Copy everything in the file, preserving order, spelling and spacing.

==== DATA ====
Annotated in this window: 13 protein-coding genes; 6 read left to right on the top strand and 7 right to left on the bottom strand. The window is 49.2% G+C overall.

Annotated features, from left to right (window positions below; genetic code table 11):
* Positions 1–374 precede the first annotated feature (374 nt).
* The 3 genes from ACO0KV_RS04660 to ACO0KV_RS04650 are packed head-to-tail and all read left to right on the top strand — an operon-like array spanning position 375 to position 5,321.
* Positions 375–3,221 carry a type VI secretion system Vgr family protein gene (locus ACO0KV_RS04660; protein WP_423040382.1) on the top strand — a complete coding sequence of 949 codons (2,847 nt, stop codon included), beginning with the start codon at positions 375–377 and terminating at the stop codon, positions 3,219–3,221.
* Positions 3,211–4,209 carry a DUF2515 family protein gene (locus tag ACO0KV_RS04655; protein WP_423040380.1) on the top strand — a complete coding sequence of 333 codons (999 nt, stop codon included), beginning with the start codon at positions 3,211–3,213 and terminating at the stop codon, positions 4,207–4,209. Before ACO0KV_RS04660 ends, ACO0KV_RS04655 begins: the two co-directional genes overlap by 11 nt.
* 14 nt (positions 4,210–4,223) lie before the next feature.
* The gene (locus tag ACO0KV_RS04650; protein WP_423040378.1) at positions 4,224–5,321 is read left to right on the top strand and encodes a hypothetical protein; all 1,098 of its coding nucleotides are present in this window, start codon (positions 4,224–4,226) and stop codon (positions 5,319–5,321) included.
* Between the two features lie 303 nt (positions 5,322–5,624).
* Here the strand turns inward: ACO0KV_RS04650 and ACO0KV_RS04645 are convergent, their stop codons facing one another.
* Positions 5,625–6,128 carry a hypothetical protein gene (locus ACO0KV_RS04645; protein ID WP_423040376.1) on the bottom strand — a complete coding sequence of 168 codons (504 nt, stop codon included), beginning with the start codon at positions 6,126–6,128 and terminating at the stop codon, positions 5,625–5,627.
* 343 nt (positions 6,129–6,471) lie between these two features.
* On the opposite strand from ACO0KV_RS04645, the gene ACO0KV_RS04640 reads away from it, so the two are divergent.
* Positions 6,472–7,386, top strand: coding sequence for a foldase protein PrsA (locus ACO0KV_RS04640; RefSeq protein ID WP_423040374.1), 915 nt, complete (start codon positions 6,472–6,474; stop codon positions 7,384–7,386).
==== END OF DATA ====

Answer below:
Annotated in this window: 13 protein-coding genes; 6 read left to right on the top strand and 7 right to left on the bottom strand. The window is 49.2% G+C overall.

Annotated features, from left to right (window positions below; genetic code table 11):
* Positions 1–374 precede the first annotated feature (374 nt).
* The 3 genes from ACO0KV_RS04660 to ACO0KV_RS04650 are packed head-to-tail and all read left to right on the top strand — an operon-like array spanning position 375 to position 5,321.
* Positions 375–3,221 carry a type VI secretion system Vgr family protein gene (locus ACO0KV_RS04660; protein WP_423040382.1) on the top strand — a complete coding sequence of 949 codons (2,847 nt, stop codon included), beginning with the start codon at positions 375–377 and terminating at the stop codon, positions 3,219–3,221.
* Positions 3,211–4,209 carry a DUF2515 family protein gene (locus tag ACO0KV_RS04655; protein WP_423040380.1) on the top strand — a complete coding sequence of 333 codons (999 nt, stop codon included), beginning with the start codon at positions 3,211–3,213 and terminating at the stop codon, positions 4,207–4,209. Before ACO0KV_RS04660 ends, ACO0KV_RS04655 begins: the two co-directional genes overlap by 11 nt.
* 14 nt (positions 4,210–4,223) lie before the next feature.
* The gene (locus tag ACO0KV_RS04650; protein WP_423040378.1) at positions 4,224–5,321 is read left to right on the top strand and encodes a hypothetical protein; all 1,098 of its coding nucleotides are present in this window, start codon (positions 4,224–4,226) and stop codon (positions 5,319–5,321) included.
* Between the two features lie 303 nt (positions 5,322–5,624).
* Here the strand turns inward: ACO0KV_RS04650 and ACO0KV_RS04645 are convergent, their stop codons facing one another.
* Positions 5,625–6,128 carry a hypothetical protein gene (locus ACO0KV_RS04645; protein ID WP_423040376.1) on the bottom strand — a complete coding sequence of 168 codons (504 nt, stop codon included), beginning with the start codon at positions 6,126–6,128 and terminating at the stop codon, positions 5,625–5,627.
* 343 nt (positions 6,129–6,471) lie between these two features.
* On the opposite strand from ACO0KV_RS04645, the gene ACO0KV_RS04640 reads away from it, so the two are divergent.
* Positions 6,472–7,386, top strand: coding sequence for a foldase protein PrsA (locus ACO0KV_RS04640; RefSeq protein ID WP_423040374.1), 915 nt, complete (start codon positions 6,472–6,474; stop codon positions 7,384–7,386).